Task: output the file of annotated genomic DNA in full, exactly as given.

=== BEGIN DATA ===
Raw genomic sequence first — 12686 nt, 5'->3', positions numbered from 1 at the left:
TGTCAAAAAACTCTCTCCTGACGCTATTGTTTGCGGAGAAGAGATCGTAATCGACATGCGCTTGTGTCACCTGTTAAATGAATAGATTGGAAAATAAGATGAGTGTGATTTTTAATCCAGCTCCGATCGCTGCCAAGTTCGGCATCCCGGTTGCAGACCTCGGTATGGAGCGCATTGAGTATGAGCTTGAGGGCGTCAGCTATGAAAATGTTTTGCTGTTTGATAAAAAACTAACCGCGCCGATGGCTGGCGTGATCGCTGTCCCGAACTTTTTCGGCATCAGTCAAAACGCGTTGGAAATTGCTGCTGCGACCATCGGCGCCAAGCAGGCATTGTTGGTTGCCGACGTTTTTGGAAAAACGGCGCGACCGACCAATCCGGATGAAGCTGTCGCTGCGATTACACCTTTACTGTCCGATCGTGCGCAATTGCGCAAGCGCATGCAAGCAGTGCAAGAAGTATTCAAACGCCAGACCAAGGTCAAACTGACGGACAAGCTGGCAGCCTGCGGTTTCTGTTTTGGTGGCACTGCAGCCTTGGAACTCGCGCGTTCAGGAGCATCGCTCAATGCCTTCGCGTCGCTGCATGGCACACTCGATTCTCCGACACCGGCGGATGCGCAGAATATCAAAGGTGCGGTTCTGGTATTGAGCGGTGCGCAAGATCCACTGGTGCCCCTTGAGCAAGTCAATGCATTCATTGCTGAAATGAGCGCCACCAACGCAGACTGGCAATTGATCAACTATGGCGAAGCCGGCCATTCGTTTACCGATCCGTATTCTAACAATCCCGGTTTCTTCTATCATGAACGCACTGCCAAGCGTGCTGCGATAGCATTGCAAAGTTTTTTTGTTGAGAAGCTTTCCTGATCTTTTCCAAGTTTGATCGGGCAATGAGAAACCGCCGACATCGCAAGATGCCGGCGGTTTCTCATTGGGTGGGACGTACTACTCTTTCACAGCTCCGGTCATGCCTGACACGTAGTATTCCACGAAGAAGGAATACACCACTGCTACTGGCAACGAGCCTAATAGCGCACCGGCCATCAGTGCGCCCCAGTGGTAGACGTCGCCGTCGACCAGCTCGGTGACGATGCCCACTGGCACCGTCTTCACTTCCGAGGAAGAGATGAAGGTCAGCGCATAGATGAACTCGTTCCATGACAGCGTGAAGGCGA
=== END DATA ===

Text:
Raw genomic sequence first — 12686 nt, 5'->3', positions numbered from 1 at the left:
TGTCAAAAAACTCTCTCCTGACGCTATTGTTTGCGGAGAAGAGATCGTAATCGACATGCGCTTGTGTCACCTGTTAAATGAATAGATTGGAAAATAAGATGAGTGTGATTTTTAATCCAGCTCCGATCGCTGCCAAGTTCGGCATCCCGGTTGCAGACCTCGGTATGGAGCGCATTGAGTATGAGCTTGAGGGCGTCAGCTATGAAAATGTTTTGCTGTTTGATAAAAAACTAACCGCGCCGATGGCTGGCGTGATCGCTGTCCCGAACTTTTTCGGCATCAGTCAAAACGCGTTGGAAATTGCTGCTGCGACCATCGGCGCCAAGCAGGCATTGTTGGTTGCCGACGTTTTTGGAAAAACGGCGCGACCGACCAATCCGGATGAAGCTGTCGCTGCGATTACACCTTTACTGTCCGATCGTGCGCAATTGCGCAAGCGCATGCAAGCAGTGCAAGAAGTATTCAAACGCCAGACCAAGGTCAAACTGACGGACAAGCTGGCAGCCTGCGGTTTCTGTTTTGGTGGCACTGCAGCCTTGGAACTCGCGCGTTCAGGAGCATCGCTCAATGCCTTCGCGTCGCTGCATGGCACACTCGATTCTCCGACACCGGCGGATGCGCAGAATATCAAAGGTGCGGTTCTGGTATTGAGCGGTGCGCAAGATCCACTGGTGCCCCTTGAGCAAGTCAATGCATTCATTGCTGAAATGAGCGCCACCAACGCAGACTGGCAATTGATCAACTATGGCGAAGCCGGCCATTCGTTTACCGATCCGTATTCTAACAATCCCGGTTTCTTCTATCATGAACGCACTGCCAAGCGTGCTGCGATAGCATTGCAAAGTTTTTTTGTTGAGAAGCTTTCCTGATCTTTTCCAAGTTTGATCGGGCAATGAGAAACCGCCGACATCGCAAGATGCCGGCGGTTTCTCATTGGGTGGGACGTACTACTCTTTCACAGCTCCGGTCATGCCTGACACGTAGTATTCCACGAAGAAGGAATACACCACTGCTACTGGCAACGAGCCTAATAGCGCACCGGCCATCAGTGCGCCCCAGTGGTAGACGTCGCCGTCGACCAGCTCGGTGACGATGCCCACTGGCACCGTCTTCACTTCCGAGGAAGAGATGAAGGTCAGCGCATAGATGAACTCGTTCCATGACAGCGTGAAGGCGA